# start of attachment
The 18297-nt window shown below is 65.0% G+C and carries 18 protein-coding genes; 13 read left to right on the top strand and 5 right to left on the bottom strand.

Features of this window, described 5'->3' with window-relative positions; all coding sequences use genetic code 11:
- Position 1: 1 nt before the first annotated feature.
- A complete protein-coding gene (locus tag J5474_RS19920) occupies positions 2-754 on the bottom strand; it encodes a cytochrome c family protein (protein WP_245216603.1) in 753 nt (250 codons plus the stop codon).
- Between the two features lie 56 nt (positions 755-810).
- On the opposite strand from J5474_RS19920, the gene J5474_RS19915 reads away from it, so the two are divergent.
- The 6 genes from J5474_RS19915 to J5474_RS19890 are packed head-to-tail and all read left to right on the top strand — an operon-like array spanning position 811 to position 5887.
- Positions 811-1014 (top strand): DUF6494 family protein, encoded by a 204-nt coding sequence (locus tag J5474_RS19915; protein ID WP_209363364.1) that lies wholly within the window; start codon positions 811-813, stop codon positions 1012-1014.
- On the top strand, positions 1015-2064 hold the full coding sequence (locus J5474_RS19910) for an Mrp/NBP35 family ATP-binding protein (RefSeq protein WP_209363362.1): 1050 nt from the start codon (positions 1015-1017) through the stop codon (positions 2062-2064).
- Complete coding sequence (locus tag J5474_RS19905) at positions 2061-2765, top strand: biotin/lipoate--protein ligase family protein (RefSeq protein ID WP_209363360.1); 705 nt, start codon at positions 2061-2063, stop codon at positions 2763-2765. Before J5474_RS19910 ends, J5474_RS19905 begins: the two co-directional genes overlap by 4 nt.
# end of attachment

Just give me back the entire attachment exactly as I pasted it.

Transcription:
The 18297-nt window shown below is 65.0% G+C and carries 18 protein-coding genes; 13 read left to right on the top strand and 5 right to left on the bottom strand.

Features of this window, described 5'->3' with window-relative positions; all coding sequences use genetic code 11:
- Position 1: 1 nt before the first annotated feature.
- A complete protein-coding gene (locus tag J5474_RS19920) occupies positions 2-754 on the bottom strand; it encodes a cytochrome c family protein (protein WP_245216603.1) in 753 nt (250 codons plus the stop codon).
- Between the two features lie 56 nt (positions 755-810).
- On the opposite strand from J5474_RS19920, the gene J5474_RS19915 reads away from it, so the two are divergent.
- The 6 genes from J5474_RS19915 to J5474_RS19890 are packed head-to-tail and all read left to right on the top strand — an operon-like array spanning position 811 to position 5887.
- Positions 811-1014 (top strand): DUF6494 family protein, encoded by a 204-nt coding sequence (locus tag J5474_RS19915; protein ID WP_209363364.1) that lies wholly within the window; start codon positions 811-813, stop codon positions 1012-1014.
- On the top strand, positions 1015-2064 hold the full coding sequence (locus J5474_RS19910) for an Mrp/NBP35 family ATP-binding protein (RefSeq protein WP_209363362.1): 1050 nt from the start codon (positions 1015-1017) through the stop codon (positions 2062-2064).
- Complete coding sequence (locus tag J5474_RS19905) at positions 2061-2765, top strand: biotin/lipoate--protein ligase family protein (RefSeq protein ID WP_209363360.1); 705 nt, start codon at positions 2061-2063, stop codon at positions 2763-2765. Before J5474_RS19910 ends, J5474_RS19905 begins: the two co-directional genes overlap by 4 nt.